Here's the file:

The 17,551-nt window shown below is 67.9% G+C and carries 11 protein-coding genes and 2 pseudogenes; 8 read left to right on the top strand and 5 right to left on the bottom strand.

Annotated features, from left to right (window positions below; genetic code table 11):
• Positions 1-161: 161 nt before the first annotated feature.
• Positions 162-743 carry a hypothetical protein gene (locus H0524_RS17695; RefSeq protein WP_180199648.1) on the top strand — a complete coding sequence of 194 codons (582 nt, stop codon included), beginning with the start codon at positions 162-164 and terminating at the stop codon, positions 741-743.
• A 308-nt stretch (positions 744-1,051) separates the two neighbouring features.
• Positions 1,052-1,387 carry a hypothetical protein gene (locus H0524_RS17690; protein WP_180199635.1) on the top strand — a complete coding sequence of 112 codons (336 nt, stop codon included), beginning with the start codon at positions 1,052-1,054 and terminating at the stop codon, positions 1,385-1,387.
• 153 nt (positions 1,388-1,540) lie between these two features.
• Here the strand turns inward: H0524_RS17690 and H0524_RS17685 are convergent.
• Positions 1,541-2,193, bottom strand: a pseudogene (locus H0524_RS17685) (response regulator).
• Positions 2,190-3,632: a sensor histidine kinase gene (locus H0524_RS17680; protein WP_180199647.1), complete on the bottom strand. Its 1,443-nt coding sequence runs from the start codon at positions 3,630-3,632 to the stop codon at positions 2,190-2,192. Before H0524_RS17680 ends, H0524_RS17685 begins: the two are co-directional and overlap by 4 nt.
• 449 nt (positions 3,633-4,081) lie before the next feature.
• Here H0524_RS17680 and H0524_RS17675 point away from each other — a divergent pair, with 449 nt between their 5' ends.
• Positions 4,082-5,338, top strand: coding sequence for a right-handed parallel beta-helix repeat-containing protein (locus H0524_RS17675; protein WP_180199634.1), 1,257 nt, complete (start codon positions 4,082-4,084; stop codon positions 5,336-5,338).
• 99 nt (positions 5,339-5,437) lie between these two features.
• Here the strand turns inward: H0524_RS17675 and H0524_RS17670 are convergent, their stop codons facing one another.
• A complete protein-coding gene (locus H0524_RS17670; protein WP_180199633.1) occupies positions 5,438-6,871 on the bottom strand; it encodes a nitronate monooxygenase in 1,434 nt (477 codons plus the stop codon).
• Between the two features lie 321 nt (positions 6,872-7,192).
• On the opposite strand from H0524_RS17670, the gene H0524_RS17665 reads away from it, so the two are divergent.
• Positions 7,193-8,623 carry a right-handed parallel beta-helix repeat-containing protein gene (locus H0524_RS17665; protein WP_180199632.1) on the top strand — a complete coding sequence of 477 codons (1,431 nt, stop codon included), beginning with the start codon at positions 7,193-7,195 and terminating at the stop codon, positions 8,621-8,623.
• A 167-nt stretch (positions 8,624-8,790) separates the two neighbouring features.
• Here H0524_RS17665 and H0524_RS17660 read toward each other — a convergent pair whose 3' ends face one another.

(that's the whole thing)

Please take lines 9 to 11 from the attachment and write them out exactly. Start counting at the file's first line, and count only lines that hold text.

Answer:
• Positions 1,541-2,193, bottom strand: a pseudogene (locus H0524_RS17685) (response regulator).
• Positions 2,190-3,632: a sensor histidine kinase gene (locus H0524_RS17680; protein WP_180199647.1), complete on the bottom strand. Its 1,443-nt coding sequence runs from the start codon at positions 3,630-3,632 to the stop codon at positions 2,190-2,192. Before H0524_RS17680 ends, H0524_RS17685 begins: the two are co-directional and overlap by 4 nt.
• 449 nt (positions 3,633-4,081) lie before the next feature.